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In this age of rising gas prices, Lyssa has decided to be more conscientious about the routes she takes when driving around. However, her goal isn’t to use as little gas as possible; it is to minimize her total spending on gas money. She will go to great lengths in order to secure a great deal on gas.

In her home, Lyssa has a map of all nearby gas stations, the price they sell gas at, and the roads that connect them. When she needs to drive somewhere, she begins her journey on an empty fuel tank at the gas station right beside her house. She then picks out a route that will minimize the amount of money she will spend on gas.

Lyssa has added a large fuel tank to her car so that her car can hold as much gas as she wants. Her car is able to drive one kilometre on one litre of fuel (the huge tank makes her car quite a gas guzzler). Can you figure out the minimum amount of money Lyssa needs to spend on her trip?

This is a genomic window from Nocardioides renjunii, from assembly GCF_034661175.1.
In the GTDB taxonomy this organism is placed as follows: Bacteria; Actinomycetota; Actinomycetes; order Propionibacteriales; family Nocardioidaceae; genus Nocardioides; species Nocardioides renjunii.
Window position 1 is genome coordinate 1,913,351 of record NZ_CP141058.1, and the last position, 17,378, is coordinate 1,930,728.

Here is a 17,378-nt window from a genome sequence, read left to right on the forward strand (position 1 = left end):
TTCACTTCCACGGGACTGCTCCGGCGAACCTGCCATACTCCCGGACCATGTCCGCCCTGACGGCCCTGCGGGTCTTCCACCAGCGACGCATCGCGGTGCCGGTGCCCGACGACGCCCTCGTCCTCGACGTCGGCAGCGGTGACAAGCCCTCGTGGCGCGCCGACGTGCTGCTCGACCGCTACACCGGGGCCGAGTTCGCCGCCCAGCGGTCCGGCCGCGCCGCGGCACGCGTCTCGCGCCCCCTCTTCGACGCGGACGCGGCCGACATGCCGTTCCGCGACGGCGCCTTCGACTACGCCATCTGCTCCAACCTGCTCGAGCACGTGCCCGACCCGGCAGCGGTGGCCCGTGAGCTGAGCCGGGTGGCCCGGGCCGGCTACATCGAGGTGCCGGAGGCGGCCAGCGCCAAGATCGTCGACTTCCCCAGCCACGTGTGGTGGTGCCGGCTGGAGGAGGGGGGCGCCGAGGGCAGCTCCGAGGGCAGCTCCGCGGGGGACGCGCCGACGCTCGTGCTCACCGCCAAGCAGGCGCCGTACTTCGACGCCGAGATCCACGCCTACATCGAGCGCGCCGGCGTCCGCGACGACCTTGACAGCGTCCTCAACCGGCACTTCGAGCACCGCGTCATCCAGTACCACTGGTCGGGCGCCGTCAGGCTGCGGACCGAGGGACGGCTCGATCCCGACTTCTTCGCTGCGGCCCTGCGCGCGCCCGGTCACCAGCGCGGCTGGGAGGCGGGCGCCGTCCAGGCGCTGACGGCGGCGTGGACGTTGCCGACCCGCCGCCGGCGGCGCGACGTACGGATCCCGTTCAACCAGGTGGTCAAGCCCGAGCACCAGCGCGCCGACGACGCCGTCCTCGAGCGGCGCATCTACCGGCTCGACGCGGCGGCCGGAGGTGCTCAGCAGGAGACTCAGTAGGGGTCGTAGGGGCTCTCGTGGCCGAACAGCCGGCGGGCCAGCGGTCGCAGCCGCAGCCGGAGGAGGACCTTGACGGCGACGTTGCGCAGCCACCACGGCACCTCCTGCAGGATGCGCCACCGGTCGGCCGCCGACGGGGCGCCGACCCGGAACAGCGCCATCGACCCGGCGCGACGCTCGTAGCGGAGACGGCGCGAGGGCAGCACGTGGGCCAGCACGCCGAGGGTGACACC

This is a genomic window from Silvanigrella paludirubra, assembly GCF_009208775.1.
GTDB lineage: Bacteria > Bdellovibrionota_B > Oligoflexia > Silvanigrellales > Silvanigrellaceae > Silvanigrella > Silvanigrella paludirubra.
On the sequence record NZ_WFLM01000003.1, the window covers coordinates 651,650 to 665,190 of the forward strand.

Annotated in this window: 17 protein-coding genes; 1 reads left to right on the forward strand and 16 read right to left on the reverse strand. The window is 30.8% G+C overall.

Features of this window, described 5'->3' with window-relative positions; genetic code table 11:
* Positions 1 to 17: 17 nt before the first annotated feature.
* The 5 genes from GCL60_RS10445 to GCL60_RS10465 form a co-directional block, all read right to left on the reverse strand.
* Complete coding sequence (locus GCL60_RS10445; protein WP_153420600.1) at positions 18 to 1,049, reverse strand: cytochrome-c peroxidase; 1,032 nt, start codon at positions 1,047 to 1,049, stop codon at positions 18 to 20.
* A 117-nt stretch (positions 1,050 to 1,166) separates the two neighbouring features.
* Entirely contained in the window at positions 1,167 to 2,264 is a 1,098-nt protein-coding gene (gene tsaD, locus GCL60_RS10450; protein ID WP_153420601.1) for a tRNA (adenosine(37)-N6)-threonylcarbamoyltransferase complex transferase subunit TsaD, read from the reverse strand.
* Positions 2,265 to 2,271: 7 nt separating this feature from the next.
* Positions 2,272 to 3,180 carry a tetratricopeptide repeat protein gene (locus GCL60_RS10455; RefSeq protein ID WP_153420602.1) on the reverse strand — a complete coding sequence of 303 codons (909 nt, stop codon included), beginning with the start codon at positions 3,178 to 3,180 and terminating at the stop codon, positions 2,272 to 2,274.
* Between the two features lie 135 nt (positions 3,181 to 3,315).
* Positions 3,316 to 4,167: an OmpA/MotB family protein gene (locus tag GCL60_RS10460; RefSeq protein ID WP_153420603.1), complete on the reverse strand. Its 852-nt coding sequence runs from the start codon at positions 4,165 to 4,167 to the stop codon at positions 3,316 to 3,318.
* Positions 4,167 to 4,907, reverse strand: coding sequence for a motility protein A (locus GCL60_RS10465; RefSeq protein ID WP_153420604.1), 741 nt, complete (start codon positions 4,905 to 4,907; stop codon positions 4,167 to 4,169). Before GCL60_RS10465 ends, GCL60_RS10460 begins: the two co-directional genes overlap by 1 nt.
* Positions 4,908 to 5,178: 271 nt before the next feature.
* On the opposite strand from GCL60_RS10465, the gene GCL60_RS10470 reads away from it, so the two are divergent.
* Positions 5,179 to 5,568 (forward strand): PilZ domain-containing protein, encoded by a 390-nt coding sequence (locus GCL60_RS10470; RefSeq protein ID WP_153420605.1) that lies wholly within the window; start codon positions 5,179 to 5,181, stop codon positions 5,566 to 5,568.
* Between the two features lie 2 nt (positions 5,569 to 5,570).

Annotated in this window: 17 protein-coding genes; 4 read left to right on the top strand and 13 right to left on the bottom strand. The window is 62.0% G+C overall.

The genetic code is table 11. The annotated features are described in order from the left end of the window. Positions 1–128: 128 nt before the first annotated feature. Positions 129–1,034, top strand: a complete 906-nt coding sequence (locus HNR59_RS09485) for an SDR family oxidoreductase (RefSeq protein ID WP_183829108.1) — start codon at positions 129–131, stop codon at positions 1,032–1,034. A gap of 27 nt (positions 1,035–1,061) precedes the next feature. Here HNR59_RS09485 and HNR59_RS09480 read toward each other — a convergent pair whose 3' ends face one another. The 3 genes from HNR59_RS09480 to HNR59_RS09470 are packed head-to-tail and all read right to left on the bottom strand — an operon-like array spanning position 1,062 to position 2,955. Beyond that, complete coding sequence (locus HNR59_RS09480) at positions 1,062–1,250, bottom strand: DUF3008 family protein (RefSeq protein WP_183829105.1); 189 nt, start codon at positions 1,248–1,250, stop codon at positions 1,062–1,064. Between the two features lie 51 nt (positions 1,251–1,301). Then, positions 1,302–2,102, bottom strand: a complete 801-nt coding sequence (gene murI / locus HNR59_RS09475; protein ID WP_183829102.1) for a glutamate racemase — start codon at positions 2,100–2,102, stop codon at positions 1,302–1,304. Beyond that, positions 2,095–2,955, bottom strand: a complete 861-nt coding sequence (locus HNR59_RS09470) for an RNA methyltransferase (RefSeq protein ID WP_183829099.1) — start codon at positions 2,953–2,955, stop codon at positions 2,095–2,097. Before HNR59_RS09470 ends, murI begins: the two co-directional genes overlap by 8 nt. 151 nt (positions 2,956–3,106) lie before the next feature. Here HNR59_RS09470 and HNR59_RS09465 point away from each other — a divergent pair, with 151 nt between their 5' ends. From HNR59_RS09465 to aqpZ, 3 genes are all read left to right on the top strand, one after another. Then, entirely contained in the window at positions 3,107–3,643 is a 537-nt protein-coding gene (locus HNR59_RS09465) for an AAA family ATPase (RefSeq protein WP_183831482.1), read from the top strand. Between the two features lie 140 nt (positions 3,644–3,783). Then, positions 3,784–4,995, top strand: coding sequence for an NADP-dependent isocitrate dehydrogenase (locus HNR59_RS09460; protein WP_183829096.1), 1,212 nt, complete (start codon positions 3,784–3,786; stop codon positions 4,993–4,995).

Each test case begins with integers N, M (1 \leq N \leq 300, 1 \leq M \leq 44850), the number of gas stations near Lyssa’s house and the number of roads connecting them, respectively.

The next line contains N integers K_1, \ldots, K_N, which denotes the price per litre at the i_{th} gas station.

The next M lines each contain three integers A, B, C (1 \leq A, B \leq N, 1 \leq C \leq 1,000,000) which describe a road C kilometres long between gas stations A and B.

Gas stations are numbers from 1 to N. Lyssa begins her journey at gas station 1 and wishes to travel to gas station N.


For each test case, output the minimum amount that Lyssa needs to spend on gas.

Sample Input 1

3 3
10 1 5
1 2 5
1 3 6
2 3 9

Sample Output 1


Sample Input 2

5 4
5 4 3 2 1
1 2 1
2 3 1
3 4 1
4 5 1

Sample Output 2


Explanation of Sample Input 1

Lyssa first buys 5 litres of gas at the first station, costing her $50. She then travels to the second station, buying 9 litres of gas there, costing her $9. She then uses that gas to travel to the third station.

Explanation of Sample Input 2

In the second case, Lyssa buys one litre of gas at each station she visits, for a total of 5 + 4 + 3 + 2 = $14.


Read only if you are stuck or have already solved the problem.